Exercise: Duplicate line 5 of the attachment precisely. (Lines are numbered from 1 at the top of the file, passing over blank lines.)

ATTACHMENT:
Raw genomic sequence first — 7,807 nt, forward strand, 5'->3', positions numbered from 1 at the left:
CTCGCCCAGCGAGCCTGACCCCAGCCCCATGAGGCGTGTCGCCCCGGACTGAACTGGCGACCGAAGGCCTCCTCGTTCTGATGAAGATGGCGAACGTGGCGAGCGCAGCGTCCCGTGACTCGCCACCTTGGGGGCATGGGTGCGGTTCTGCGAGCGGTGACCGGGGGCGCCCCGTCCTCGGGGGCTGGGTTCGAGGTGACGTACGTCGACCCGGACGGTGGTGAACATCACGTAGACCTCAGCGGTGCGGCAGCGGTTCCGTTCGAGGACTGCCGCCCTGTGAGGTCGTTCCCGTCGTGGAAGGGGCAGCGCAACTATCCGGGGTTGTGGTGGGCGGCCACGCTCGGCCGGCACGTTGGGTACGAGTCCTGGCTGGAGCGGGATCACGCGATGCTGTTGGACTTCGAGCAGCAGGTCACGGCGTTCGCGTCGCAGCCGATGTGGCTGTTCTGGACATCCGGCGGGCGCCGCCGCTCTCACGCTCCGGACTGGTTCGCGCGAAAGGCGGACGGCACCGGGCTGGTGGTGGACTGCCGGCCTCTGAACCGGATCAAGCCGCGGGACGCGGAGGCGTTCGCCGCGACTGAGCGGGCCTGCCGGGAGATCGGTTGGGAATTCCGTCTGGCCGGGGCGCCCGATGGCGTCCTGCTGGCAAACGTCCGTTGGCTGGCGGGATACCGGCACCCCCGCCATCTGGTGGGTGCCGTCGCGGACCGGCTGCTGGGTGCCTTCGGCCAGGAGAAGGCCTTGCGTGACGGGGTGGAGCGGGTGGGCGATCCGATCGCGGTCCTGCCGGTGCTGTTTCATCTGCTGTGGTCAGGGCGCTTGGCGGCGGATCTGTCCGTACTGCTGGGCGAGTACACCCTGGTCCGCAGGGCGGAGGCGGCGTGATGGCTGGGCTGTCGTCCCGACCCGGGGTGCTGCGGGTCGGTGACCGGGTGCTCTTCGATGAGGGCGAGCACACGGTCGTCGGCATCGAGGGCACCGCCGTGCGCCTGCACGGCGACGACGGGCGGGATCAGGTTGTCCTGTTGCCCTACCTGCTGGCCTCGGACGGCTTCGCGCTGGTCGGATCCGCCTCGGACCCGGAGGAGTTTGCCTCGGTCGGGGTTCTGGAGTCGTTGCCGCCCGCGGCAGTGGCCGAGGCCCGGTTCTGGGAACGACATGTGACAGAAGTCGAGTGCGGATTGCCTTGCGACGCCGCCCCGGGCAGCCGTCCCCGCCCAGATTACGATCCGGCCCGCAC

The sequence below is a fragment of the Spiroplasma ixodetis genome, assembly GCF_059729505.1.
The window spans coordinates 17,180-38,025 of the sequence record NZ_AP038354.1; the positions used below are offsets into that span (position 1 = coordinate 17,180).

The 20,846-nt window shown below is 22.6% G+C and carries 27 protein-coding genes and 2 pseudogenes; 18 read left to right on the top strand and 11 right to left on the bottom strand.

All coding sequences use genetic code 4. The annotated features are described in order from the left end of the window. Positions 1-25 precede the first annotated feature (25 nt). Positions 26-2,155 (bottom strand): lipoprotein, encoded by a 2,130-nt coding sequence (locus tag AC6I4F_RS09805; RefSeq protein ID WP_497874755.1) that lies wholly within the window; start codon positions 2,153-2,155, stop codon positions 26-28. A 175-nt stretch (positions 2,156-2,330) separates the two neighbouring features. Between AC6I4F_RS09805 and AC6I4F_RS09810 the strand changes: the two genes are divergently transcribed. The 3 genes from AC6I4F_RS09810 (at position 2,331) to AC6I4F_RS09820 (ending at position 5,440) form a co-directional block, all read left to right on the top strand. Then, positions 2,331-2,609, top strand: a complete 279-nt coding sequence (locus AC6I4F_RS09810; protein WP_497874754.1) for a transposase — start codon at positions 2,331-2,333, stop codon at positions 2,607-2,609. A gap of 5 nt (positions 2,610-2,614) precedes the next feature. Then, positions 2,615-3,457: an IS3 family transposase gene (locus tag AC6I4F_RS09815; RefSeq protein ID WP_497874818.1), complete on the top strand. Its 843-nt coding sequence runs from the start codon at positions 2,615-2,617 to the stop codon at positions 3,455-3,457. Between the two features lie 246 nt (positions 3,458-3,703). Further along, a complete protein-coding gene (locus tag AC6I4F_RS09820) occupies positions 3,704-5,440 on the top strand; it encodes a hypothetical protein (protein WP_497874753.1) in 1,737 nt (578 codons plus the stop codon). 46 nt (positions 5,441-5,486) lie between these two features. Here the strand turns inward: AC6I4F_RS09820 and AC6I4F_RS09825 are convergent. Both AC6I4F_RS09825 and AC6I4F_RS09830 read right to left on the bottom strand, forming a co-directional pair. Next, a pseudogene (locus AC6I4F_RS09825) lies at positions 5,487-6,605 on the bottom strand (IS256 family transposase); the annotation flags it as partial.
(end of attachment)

The 20,846-nt window shown below is 22.6% G+C and carries 27 protein-coding genes and 2 pseudogenes; 18 read left to right on the top strand and 11 right to left on the bottom strand.